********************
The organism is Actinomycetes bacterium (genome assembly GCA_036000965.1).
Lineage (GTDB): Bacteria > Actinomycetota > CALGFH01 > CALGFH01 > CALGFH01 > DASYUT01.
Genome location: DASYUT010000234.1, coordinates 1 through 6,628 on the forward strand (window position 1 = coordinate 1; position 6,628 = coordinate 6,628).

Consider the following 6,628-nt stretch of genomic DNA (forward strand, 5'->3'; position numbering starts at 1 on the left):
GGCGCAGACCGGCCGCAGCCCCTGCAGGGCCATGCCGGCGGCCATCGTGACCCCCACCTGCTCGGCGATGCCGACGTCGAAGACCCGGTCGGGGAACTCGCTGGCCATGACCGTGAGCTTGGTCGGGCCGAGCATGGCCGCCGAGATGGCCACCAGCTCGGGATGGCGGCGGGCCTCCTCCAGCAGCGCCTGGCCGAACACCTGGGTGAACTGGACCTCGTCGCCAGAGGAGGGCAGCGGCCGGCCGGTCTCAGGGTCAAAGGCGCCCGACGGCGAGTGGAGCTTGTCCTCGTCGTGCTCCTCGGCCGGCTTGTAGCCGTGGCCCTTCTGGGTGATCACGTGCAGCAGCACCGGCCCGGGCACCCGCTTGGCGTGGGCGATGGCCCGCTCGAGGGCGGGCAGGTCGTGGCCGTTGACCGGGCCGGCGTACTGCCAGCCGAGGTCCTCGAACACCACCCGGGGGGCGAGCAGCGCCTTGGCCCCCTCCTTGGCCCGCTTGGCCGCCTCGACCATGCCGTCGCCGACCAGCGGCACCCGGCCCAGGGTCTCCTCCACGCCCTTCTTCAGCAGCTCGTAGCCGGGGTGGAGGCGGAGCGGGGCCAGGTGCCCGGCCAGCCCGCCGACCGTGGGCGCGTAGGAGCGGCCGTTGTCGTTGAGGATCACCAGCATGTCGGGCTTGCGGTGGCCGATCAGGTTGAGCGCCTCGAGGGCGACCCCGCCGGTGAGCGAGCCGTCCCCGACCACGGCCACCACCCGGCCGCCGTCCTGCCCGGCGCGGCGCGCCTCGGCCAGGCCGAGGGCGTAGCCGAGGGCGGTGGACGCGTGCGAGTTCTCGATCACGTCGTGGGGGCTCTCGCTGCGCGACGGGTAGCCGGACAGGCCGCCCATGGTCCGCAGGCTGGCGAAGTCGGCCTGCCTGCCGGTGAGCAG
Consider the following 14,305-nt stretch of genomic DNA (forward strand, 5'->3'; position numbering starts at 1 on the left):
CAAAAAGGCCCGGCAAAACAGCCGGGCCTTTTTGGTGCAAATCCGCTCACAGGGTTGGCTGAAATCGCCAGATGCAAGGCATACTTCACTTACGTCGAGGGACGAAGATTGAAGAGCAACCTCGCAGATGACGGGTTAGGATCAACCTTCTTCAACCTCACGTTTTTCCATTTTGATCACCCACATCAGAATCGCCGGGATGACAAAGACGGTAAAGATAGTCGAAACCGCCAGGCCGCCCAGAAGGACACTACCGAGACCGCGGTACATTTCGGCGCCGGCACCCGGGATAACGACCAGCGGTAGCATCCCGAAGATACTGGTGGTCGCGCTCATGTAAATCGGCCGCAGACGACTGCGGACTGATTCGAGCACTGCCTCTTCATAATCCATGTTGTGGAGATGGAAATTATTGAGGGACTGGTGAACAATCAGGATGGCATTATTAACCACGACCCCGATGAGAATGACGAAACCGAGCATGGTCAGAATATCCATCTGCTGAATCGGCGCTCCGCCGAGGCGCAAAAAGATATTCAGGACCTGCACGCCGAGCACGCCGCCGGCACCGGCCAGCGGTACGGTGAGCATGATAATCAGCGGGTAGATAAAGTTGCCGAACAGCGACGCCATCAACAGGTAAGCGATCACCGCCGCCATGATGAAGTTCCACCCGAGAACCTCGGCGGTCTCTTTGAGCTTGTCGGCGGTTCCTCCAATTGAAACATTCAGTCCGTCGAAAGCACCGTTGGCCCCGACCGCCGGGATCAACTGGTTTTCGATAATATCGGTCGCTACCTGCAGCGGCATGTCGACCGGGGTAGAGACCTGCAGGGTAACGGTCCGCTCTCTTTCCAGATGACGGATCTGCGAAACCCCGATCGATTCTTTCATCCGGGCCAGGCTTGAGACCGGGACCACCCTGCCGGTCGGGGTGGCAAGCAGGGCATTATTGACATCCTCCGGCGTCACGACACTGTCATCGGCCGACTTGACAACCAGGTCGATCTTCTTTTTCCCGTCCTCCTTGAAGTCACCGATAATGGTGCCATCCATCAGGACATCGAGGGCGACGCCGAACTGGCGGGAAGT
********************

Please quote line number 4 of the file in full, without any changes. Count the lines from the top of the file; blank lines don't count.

Consider the following 6,628-nt stretch of genomic DNA (forward strand, 5'->3'; position numbering starts at 1 on the left):